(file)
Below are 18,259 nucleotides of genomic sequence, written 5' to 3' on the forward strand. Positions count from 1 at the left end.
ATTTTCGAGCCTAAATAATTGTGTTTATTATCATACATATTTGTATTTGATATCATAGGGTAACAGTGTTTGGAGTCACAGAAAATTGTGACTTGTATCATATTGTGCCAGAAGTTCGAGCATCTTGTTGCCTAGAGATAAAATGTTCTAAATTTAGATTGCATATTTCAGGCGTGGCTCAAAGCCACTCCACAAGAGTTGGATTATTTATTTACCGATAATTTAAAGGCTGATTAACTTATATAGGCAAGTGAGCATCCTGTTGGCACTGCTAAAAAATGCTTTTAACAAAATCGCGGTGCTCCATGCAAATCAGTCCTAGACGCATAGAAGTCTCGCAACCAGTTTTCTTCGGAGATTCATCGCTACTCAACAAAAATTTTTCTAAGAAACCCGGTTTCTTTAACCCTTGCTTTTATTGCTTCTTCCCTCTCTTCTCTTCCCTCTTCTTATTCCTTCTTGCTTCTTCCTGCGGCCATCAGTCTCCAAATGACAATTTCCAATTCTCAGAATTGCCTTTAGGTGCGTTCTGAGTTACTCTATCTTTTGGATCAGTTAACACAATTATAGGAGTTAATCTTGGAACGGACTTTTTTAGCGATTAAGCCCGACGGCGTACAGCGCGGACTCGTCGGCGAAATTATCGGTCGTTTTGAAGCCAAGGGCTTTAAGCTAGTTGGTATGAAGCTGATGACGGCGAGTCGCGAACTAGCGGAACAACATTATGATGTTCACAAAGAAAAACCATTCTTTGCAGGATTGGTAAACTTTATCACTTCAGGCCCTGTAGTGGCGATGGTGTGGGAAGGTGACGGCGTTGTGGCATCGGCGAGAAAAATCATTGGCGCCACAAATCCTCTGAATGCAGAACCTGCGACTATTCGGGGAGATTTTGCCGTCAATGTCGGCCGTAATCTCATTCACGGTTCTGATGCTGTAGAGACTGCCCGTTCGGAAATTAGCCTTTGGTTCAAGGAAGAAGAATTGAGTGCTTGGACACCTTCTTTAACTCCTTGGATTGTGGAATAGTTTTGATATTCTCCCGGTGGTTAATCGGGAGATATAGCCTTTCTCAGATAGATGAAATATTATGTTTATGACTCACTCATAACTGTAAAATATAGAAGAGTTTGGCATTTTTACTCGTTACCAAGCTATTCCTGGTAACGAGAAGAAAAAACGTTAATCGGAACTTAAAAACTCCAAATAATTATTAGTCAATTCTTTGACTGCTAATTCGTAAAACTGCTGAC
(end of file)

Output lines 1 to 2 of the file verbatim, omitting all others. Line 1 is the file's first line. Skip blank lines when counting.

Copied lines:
Below are 18,259 nucleotides of genomic sequence, written 5' to 3' on the forward strand. Positions count from 1 at the left end.
ATTTTCGAGCCTAAATAATTGTGTTTATTATCATACATATTTGTATTTGATATCATAGGGTAACAGTGTTTGGAGTCACAGAAAATTGTGACTTGTATCATATTGTGCCAGAAGTTCGAGCATCTTGTTGCCTAGAGATAAAATGTTCTAAATTTAGATTGCATATTTCAGGCGTGGCTCAAAGCCACTCCACAAGAGTTGGATTATTTATTTACCGATAATTTAAAGGCTGATTAACTTATATAGGCAAGTGAGCATCCTGTTGGCACTGCTAAAAAATGCTTTTAACAAAATCGCGGTGCTCCATGCAAATCAGTCCTAGACGCATAGAAGTCTCGCAACCAGTTTTCTTCGGAGATTCATCGCTACTCAACAAAAATTTTTCTAAGAAACCCGGTTTCTTTAACCCTTGCTTTTATTGCTTCTTCCCTCTCTTCTCTTCCCTCTTCTTATTCCTTCTTGCTTCTTCCTGCGGCCATCAGTCTCCAAATGACAATTTCCAATTCTCAGAATTGCCTTTAGGTGCGTTCTGAGTTACTCTATCTTTTGGATCAGTTAACACAATTATAGGAGTTAATCTTGGAACGGACTTTTTTAGCGATTAAGCCCGACGGCGTACAGCGCGGACTCGTCGGCGAAATTATCGGTCGTTTTGAAGCCAAGGGCTTTAAGCTAGTTGGTATGAAGCTGATGACGGCGAGTCGCGAACTAGCGGAACAACATTATGATGTTCACAAAGAAAAACCATTCTTTGCAGGATTGGTAAACTTTATCACTTCAGGCCCTGTAGTGGCGATGGTGTGGGAAGGTGACGGCGTTGTGGCATCGGCGAGAAAAATCATTGGCGCCACAAATCCTCTGAATGCAGAACCTGCGACTATTCGGGGAGATTTTGCCGTCAATGTCGGCCGTAATCTCATTCACGGTTCTGATGCTGTAGAGACTGCCCGTTCGGAAATTAGCCTTTGGTTCAAGGAAGAAGAATTGAGTGCTTGGACACCTTCTTTAACTCCTTGGATTGTGGAATAGTTTTGATATTCTCCCGGTGGTTAATCGGGAGATATAGCCTTTCTCAGATAGATGAAATATTATGTTTATGACTCACTCATAACTGTAAAATATAGAAGAGTTTGGCATTTTTACTCGTTACCAAGCTATTCCTGGTAACGAGAAGAAAAAACGTTAATCGGAACTTAAAAACTCCAAATAATTATTAGTCAATTCTTTGACTGCTAATTCGTAAAACTGCTGAC